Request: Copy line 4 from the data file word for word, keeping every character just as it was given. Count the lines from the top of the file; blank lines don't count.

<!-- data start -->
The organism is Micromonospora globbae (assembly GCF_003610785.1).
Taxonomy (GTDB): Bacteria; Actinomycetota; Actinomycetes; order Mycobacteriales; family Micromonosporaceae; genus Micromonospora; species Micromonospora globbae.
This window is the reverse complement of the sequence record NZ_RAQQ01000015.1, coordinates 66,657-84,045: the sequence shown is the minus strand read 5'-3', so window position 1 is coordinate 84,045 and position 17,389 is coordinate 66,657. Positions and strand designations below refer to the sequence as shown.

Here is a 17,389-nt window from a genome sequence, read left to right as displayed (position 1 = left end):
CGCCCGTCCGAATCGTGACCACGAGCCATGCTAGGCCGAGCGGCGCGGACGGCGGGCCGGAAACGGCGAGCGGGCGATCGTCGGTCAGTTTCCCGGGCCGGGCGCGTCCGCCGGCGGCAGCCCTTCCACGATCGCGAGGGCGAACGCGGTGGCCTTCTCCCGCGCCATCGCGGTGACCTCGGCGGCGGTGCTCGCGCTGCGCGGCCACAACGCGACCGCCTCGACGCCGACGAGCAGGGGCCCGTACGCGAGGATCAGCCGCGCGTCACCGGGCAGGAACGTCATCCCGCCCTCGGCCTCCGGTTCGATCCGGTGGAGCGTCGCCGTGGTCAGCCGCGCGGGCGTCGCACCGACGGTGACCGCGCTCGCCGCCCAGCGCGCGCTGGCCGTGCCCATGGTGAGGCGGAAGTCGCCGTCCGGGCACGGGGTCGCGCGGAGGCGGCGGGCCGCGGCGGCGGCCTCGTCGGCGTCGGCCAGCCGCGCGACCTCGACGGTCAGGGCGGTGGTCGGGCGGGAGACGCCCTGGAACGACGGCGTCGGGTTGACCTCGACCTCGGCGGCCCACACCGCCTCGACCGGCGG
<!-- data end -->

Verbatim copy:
Here is a 17,389-nt window from a genome sequence, read left to right as displayed (position 1 = left end):